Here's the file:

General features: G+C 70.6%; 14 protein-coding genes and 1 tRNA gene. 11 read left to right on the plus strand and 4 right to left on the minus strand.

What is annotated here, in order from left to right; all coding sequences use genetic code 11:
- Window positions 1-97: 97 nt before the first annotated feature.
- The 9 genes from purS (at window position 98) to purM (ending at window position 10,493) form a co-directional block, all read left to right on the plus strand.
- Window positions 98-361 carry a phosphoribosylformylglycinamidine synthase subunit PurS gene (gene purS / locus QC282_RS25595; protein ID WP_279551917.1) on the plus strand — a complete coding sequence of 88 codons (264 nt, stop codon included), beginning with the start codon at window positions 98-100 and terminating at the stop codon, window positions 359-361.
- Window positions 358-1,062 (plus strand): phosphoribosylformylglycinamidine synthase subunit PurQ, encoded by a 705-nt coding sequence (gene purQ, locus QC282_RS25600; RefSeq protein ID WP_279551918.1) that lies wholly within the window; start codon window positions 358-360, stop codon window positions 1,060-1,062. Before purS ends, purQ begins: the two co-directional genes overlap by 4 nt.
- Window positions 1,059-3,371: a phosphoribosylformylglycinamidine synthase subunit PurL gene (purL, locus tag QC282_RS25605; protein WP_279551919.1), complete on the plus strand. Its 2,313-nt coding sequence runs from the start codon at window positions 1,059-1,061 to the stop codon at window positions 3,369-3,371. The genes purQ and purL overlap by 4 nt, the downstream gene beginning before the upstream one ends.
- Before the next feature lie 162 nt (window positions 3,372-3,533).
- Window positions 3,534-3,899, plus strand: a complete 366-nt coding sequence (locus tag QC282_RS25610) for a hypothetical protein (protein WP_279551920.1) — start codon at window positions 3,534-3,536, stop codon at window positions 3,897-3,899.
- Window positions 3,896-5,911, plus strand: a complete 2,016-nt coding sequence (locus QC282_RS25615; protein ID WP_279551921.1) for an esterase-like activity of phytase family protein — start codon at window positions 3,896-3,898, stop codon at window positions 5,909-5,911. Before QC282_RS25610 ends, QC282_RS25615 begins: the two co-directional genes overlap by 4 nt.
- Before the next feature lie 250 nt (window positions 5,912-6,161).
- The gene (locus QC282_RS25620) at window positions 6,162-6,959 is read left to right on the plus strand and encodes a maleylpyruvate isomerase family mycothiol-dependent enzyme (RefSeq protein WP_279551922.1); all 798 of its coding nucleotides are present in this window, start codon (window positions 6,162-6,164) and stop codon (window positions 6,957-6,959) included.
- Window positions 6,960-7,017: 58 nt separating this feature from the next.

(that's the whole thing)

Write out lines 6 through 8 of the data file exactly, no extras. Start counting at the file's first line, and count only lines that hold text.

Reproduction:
- Window positions 358-1,062 (plus strand): phosphoribosylformylglycinamidine synthase subunit PurQ, encoded by a 705-nt coding sequence (gene purQ, locus QC282_RS25600; RefSeq protein ID WP_279551918.1) that lies wholly within the window; start codon window positions 358-360, stop codon window positions 1,060-1,062. Before purS ends, purQ begins: the two co-directional genes overlap by 4 nt.
- Window positions 1,059-3,371: a phosphoribosylformylglycinamidine synthase subunit PurL gene (purL, locus tag QC282_RS25605; protein WP_279551919.1), complete on the plus strand. Its 2,313-nt coding sequence runs from the start codon at window positions 1,059-1,061 to the stop codon at window positions 3,369-3,371. The genes purQ and purL overlap by 4 nt, the downstream gene beginning before the upstream one ends.
- Before the next feature lie 162 nt (window positions 3,372-3,533).